The recipes Michel Richard shared with Washington Post readers over the years reflect the same playful spirit that sparked his restaurant creations and cookbooks, “Happy in the Kitchen” (Artisan, 2006) and “Sweet Magic” (Ecco, 2010).
“Michel was all about the recipes,” says Mel Davis, his fiercely loyal and close assistant for the past 15 years. “They were the most important thing. His love.”
The French chef, who died Saturday at 68, often began the process with one of his well-known doodles. “He tasted it in his head, drew a picture then went into the kitchen,” she says. “There were sketches on every scrap of paper.”
It was up to Davis to interpret recipes for the media, and she remembers her boss would huff and puff over simple questions such as: How hot should the flame be? “The chef expected anyone who cooked to figure out the answers.”
But when he taught classes at his Citronelle in Georgetown, or when he mentored young sisters on a mission for the Food section, he was patient and charming. Each preparation on the menu he devised for them included “the foundation on which to build a cooking repertoire,” wrote Chef on Call columnist David Hagedorn.
Richard’s declining health prevented him from cooking the last few years of his life, but he did take pleasure in two of his Central bistro signatures: the ahi tuna burger and the coconut sorbet, both of which he ate almost every day, Davis says.
His legacy lives on in our Recipe Finder. Cook in his memory by choosing one of these dishes — or a menu’s worth:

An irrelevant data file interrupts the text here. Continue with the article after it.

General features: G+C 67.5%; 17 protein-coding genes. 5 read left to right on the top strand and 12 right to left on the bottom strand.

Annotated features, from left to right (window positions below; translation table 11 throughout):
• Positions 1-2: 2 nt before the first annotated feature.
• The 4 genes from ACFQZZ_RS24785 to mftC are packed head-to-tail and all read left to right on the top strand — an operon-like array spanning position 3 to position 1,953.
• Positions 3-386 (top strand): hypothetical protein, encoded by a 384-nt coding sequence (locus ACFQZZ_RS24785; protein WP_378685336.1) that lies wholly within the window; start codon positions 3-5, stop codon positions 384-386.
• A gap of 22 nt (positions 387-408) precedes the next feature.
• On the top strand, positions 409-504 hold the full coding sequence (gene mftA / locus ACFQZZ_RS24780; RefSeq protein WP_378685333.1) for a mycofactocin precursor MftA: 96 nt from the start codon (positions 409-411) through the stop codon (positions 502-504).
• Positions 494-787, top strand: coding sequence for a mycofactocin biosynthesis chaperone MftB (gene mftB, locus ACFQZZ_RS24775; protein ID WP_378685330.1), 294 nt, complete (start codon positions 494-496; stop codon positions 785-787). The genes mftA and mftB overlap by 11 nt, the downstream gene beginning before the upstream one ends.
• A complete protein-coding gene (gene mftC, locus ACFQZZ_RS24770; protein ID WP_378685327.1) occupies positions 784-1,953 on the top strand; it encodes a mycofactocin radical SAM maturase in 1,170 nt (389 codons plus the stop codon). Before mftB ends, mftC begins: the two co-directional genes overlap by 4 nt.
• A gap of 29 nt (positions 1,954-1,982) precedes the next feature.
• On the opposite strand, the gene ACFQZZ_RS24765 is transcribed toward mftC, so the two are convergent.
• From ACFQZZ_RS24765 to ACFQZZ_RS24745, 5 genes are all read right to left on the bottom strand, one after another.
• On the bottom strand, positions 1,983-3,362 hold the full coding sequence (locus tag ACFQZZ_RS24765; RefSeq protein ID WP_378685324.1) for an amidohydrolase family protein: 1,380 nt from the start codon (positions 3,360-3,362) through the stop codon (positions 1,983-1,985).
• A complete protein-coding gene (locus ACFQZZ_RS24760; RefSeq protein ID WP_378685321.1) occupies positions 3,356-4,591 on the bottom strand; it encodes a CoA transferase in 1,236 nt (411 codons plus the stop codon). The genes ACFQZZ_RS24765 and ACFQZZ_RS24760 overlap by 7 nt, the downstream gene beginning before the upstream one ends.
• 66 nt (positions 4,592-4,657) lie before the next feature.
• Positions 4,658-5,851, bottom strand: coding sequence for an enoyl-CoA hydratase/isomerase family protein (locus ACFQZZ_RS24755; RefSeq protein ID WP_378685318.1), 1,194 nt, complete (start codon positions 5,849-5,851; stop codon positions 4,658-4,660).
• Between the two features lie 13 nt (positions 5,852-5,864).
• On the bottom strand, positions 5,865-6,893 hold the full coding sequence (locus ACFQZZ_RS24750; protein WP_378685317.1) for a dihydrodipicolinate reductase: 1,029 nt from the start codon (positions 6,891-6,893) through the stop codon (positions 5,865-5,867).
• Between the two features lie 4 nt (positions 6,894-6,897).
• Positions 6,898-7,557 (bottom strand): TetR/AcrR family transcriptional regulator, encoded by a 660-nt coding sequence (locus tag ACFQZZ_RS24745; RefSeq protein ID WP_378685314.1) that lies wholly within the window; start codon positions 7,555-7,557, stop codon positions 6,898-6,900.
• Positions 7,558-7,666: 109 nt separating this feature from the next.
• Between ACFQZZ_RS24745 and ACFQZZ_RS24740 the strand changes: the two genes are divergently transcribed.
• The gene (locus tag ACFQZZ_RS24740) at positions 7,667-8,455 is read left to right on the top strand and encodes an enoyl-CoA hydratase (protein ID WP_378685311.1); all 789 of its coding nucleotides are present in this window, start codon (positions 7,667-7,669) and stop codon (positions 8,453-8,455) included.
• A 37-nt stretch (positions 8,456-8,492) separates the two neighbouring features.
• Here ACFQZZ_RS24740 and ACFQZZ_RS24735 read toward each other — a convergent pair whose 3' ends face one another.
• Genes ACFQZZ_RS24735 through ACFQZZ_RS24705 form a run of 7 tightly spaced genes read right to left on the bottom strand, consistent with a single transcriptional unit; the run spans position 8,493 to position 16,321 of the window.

Snow Pea Linguine, shown at top. The crisp vegetable is transformed with knife work (julienne) and a pan glaze.
Figgy Piggy With Sweet Spiced Port Sauce. The chef introduced Post readers to sous-vide in 2006 by wrapping a seared, honey-rubbed pork tenderloin in plastic wrap, chilling it overnight and then poaching it in 140-degree water.
Michel Richard’s Fried Chicken Nuggets. His early fondness for KFC may have inspired this 2011 dish, which also relies on a sous-vide technique.
Asparagus Salmon. Challenging but doable for home cooks; the finished dish looks stunning.
Michel Richard’s Green Peppercorn Sauce. What a way to class up a steak.
Salmon With Red Wine Shiitake Sauce. Quick yet elegant; the fish is baked at a low temperature. From his Chef on Call mission.
Vegetable Bouillabaisse With Aioli. Another 2007 Chef on Call recipe that holds up, years later, flavored with classic French fish stew components including Pernod and saffron.
Sesame-Poppy Crisps. Delicate and tuile-thin. The recipe appeared in @WaPoFood’s 2011 Holiday Cookies.
Haute-Meal Cookies. With bacon! These were part of @WaPoFood’s Holiday Cookies 2010 collection.
Chocolate Grapes. Ingenious, from his 2006 “Happy in the Kitchen” (Artisan). Food staffers make them to this day.